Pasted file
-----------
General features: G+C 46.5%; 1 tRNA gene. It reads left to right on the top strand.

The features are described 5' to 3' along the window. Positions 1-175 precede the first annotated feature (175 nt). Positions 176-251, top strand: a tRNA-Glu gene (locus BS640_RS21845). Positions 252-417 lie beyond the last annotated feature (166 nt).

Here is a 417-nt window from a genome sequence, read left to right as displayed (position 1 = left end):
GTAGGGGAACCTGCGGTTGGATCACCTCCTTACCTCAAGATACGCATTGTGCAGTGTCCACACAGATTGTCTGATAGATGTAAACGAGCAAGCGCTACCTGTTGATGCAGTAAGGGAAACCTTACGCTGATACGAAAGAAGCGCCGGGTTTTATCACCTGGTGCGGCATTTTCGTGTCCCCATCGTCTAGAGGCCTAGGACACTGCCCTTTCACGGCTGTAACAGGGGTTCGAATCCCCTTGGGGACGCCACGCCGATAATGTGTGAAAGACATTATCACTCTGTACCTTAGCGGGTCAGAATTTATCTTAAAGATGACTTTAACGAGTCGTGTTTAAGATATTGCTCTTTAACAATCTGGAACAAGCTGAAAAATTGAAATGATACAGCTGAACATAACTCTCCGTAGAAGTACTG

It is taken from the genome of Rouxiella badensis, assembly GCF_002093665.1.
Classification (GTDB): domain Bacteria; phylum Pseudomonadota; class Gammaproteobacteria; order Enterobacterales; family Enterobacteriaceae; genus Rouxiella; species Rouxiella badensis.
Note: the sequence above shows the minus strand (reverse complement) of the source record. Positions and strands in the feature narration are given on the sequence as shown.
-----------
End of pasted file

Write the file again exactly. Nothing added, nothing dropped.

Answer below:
General features: G+C 46.5%; 1 tRNA gene. It reads left to right on the top strand.

The features are described 5' to 3' along the window. Positions 1-175 precede the first annotated feature (175 nt). Positions 176-251, top strand: a tRNA-Glu gene (locus BS640_RS21845). Positions 252-417 lie beyond the last annotated feature (166 nt).

Here is a 417-nt window from a genome sequence, read left to right as displayed (position 1 = left end):
GTAGGGGAACCTGCGGTTGGATCACCTCCTTACCTCAAGATACGCATTGTGCAGTGTCCACACAGATTGTCTGATAGATGTAAACGAGCAAGCGCTACCTGTTGATGCAGTAAGGGAAACCTTACGCTGATACGAAAGAAGCGCCGGGTTTTATCACCTGGTGCGGCATTTTCGTGTCCCCATCGTCTAGAGGCCTAGGACACTGCCCTTTCACGGCTGTAACAGGGGTTCGAATCCCCTTGGGGACGCCACGCCGATAATGTGTGAAAGACATTATCACTCTGTACCTTAGCGGGTCAGAATTTATCTTAAAGATGACTTTAACGAGTCGTGTTTAAGATATTGCTCTTTAACAATCTGGAACAAGCTGAAAAATTGAAATGATACAGCTGAACATAACTCTCCGTAGAAGTACTG

It is taken from the genome of Rouxiella badensis, assembly GCF_002093665.1.
Classification (GTDB): domain Bacteria; phylum Pseudomonadota; class Gammaproteobacteria; order Enterobacterales; family Enterobacteriaceae; genus Rouxiella; species Rouxiella badensis.
Note: the sequence above shows the minus strand (reverse complement) of the source record. Positions and strands in the feature narration are given on the sequence as shown.